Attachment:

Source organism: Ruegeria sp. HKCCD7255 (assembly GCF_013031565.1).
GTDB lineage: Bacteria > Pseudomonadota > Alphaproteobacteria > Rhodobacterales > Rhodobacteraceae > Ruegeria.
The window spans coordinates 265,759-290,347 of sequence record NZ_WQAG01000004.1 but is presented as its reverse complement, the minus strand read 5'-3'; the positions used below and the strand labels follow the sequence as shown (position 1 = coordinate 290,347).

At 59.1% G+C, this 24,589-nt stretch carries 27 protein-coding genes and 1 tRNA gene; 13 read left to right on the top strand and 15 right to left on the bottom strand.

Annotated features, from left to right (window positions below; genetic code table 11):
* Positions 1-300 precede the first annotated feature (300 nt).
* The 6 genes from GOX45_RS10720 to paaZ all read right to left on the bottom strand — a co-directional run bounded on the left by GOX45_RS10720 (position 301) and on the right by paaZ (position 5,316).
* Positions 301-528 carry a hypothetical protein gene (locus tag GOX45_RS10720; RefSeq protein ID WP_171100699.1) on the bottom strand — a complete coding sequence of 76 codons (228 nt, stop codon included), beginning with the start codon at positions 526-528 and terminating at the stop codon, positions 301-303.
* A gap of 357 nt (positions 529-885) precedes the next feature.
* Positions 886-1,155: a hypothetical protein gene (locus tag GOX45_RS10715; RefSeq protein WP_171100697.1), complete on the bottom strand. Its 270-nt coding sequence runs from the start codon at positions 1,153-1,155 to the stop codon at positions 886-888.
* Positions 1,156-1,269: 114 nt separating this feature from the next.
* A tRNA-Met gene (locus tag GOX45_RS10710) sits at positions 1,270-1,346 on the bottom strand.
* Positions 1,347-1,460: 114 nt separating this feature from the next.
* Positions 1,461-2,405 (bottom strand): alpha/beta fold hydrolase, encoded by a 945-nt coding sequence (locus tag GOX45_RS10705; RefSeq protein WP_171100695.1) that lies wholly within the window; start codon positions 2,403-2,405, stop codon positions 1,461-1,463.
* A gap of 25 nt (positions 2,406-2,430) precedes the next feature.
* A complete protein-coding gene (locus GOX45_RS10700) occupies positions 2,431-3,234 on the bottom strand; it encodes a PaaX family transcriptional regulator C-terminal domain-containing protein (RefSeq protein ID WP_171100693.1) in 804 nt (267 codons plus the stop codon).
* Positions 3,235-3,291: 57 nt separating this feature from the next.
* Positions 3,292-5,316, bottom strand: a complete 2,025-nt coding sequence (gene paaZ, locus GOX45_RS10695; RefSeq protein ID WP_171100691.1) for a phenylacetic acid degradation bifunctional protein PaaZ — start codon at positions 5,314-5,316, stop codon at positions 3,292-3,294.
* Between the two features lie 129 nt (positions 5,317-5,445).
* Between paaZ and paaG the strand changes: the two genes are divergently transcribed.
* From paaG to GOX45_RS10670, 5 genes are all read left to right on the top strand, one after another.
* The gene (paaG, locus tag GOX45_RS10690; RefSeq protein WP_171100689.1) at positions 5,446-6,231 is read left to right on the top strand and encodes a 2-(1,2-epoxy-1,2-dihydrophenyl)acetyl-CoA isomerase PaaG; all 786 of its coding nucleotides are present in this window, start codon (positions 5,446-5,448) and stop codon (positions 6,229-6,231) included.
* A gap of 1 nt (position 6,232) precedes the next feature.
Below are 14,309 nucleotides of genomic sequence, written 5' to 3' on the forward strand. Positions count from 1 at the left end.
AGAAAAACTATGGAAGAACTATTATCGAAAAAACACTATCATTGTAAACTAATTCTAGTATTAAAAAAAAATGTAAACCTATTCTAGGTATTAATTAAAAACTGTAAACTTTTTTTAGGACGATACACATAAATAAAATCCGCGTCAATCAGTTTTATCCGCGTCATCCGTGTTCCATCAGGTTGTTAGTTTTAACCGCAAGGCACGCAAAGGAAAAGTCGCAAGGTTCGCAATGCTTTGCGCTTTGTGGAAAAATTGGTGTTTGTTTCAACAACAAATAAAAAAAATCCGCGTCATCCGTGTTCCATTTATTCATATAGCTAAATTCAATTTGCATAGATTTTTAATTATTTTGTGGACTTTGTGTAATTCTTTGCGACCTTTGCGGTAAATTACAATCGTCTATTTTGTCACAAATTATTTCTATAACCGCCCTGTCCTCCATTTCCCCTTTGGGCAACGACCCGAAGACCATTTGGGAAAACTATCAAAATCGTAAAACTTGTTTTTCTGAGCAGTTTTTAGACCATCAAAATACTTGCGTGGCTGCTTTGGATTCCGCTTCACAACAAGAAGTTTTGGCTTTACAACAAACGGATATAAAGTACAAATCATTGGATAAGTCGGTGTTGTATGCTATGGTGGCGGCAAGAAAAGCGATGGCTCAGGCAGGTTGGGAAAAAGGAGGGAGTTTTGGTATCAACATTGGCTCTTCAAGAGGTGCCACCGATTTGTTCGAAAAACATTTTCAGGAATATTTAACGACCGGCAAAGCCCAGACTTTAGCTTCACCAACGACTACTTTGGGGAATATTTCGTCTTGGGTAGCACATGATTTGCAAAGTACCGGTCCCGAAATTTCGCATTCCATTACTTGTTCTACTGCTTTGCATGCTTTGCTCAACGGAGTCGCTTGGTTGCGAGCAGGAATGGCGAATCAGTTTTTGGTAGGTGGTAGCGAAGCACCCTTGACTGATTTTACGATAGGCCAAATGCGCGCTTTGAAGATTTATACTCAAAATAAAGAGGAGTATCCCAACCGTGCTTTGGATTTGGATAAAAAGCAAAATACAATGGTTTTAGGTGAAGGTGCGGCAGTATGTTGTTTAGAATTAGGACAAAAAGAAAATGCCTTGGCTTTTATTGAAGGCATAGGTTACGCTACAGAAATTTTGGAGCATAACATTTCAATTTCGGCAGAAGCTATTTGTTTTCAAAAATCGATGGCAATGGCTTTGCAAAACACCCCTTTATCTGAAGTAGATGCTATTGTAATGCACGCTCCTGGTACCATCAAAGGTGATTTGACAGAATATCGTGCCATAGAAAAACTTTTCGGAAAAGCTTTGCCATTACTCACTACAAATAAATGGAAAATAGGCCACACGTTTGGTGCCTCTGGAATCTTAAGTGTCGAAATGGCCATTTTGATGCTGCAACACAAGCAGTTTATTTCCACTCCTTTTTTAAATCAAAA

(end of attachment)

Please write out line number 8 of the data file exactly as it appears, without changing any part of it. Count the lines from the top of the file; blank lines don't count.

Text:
* Positions 301-528 carry a hypothetical protein gene (locus tag GOX45_RS10720; RefSeq protein ID WP_171100699.1) on the bottom strand — a complete coding sequence of 76 codons (228 nt, stop codon included), beginning with the start codon at positions 526-528 and terminating at the stop codon, positions 301-303.